A new edition of The Intellectual Devotional, this time with a focus on Biographies, will be available online and in stores on May 11. (Click here to pre-order your copy.) As the release date approaches, “The Devoted Intellect” blog will introduce and expand on material from that book. Today’s entry on “John Smith” draws from the “Authors and Artists” section of the Biographies edition.
Captain John Smith (c. January 1580 – June 21, 1631) Admiral of New England was an English soldier, explorer, and author. He is best remembered for his role in establishing the first permanent English settlement in North America at Jamestown, Virginia, and his vivid account of being rescued by Pocahontas, the young Indian girl who allegedly interceded during an altercation with the Powhatan Confederacy and her father, Chief Powhatan. He was a leader of the Virginia Colony (based at Jamestown) between September 1608 and August 1609, and led an exploration along the rivers of Virginia and the Chesapeake Bay.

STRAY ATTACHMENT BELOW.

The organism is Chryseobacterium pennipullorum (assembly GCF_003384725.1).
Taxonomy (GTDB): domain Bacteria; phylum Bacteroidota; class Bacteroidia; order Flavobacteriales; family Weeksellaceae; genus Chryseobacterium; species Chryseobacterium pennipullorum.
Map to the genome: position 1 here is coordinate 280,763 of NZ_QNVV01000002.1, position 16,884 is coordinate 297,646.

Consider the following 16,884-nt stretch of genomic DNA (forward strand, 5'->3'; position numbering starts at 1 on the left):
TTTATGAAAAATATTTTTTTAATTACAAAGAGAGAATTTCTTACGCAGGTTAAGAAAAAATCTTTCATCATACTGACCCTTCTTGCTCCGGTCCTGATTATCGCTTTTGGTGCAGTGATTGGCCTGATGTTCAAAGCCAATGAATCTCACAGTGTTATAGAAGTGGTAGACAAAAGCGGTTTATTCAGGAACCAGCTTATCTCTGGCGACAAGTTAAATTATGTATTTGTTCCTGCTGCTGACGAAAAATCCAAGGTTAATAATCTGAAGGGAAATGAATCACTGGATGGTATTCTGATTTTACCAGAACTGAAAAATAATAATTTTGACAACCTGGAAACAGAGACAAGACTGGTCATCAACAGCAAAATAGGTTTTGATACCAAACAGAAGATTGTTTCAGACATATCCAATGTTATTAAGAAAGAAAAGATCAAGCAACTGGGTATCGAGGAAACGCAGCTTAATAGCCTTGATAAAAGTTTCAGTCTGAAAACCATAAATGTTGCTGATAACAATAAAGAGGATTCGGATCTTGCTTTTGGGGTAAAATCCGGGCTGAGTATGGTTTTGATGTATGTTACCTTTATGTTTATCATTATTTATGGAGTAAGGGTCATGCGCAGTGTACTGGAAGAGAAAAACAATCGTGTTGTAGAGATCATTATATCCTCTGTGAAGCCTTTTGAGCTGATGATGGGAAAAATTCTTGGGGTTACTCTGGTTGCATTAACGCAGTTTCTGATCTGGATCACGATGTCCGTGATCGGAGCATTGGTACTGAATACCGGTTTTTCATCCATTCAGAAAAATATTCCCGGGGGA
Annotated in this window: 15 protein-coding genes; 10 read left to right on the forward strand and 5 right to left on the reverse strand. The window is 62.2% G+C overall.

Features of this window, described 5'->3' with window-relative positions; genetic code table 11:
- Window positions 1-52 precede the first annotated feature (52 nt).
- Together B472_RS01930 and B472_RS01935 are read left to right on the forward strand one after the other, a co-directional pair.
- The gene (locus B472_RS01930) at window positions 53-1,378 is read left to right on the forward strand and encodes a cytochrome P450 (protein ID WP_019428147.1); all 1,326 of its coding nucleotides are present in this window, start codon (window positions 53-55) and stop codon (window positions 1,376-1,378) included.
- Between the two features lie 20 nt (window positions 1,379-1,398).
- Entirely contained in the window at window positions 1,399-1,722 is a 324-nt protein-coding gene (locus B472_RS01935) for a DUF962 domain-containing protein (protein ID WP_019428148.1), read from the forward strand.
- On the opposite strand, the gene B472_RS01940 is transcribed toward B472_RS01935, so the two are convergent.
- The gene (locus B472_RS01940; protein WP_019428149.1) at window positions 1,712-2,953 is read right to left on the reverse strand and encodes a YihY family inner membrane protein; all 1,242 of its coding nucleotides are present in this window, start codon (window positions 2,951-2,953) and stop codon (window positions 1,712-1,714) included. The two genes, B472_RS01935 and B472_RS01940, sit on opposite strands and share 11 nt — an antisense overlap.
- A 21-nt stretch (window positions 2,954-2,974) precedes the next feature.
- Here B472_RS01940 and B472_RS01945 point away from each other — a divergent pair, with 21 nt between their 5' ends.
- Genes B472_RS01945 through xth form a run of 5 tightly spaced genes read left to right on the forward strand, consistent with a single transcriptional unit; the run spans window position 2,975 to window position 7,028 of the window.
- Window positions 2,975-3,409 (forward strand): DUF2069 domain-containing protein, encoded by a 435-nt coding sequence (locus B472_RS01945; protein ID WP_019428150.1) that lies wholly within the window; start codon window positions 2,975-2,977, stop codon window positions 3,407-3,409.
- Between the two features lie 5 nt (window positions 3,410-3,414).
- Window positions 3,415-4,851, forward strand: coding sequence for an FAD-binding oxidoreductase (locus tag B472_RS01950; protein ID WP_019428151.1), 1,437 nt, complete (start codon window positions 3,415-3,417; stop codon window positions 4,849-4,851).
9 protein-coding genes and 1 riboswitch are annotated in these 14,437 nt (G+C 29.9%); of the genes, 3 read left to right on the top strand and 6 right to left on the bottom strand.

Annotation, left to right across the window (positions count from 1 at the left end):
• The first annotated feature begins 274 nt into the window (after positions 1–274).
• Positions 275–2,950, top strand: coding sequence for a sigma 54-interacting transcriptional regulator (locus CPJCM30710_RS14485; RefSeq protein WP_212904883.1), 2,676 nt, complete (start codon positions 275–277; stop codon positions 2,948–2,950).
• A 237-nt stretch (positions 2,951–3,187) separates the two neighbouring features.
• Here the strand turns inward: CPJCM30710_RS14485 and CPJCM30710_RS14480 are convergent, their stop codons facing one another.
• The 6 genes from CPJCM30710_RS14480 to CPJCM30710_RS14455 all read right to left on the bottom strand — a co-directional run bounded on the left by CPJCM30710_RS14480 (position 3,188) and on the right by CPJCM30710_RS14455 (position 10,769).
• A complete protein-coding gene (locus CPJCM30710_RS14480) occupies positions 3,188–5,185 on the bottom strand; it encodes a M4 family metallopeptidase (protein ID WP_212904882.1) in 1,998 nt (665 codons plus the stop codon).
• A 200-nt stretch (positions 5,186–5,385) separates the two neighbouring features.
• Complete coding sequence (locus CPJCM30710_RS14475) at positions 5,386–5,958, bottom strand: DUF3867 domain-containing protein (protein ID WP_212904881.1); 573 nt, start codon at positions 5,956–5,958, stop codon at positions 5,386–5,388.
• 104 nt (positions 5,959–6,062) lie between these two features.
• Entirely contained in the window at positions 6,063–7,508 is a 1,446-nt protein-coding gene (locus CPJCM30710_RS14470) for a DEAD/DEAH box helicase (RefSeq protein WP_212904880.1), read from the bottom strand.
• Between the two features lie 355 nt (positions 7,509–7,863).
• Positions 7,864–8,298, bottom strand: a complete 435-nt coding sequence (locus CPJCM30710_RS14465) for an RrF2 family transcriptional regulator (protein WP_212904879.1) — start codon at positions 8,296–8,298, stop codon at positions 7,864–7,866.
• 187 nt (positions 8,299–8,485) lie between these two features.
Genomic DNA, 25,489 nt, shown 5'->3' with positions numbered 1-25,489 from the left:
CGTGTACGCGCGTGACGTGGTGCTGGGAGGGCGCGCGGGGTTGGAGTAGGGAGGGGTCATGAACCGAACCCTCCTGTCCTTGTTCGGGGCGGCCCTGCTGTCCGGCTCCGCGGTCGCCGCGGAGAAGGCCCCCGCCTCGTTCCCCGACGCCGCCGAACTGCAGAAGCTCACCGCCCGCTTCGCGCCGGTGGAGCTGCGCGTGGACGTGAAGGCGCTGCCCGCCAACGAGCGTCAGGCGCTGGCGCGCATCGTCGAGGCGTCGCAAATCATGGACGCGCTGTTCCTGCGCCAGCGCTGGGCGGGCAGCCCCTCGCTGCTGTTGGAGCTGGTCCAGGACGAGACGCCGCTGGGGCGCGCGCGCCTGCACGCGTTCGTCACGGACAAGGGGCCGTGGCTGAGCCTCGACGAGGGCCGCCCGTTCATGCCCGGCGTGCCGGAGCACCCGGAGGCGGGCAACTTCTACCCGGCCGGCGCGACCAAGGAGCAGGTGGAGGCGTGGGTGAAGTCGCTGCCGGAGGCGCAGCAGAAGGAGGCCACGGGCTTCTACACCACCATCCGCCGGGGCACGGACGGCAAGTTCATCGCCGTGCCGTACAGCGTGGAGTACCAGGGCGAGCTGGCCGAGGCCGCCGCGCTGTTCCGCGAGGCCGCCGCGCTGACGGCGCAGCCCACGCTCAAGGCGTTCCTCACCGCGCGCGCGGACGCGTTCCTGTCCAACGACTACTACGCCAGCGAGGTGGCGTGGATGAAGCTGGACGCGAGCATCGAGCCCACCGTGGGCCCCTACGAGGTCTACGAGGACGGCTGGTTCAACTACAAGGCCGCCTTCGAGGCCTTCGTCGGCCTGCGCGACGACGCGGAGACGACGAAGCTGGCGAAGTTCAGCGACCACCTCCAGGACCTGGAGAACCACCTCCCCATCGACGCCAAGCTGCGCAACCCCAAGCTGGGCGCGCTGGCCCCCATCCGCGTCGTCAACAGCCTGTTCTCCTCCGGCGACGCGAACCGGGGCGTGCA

The story begins when Smith and two English companions are ambushed by Indians. After killing his two companions, the Indians take Smith to their chief, Powhatan. After two months in captivity, Powhatan determines to have the Englishman clubbed to death in a ritual ceremony. According to Smith, the plan was thwarted only when the chief’s daughter, Pocahontas (then aged 11 or 12), throws herself between him and his attackers causing her father to relent. Smith published his account of the incident in 1624. It is the only description of the event we have and some historians doubt its authenticity.
Another reason for believing the Pocahontas story is that such a ritual of sponsoring a nearly executed man in order to adopt him into the tribe was a typical Indian custom. Two examples illustrate the point: the daughter of Chief Ucita saved Juan Ortiz in 1528, and Milly, the daughter of the Seminole chief Hillis Hadj, performed a similar feat at some time. But was it just simply a ritual, or was Smith’s life actually in danger? Since Smith’s writings clearly indicate that he believed Pocahontas actually saved his life, it could not have been just a ritual unless either Smith lied, which we have shown to be improbable, or Pocahontas never corrected his error, which seems equally unlikely. Moreover, in the case of Chief Ucita’s daughter, she apparently pleaded for Ortiz’ life by arguing that he could do no harm since he was a Christian, an argument that makes no sense unless she were actually pleading for his life.
Either way, Smith’s account permanently etched his name in American folklore.
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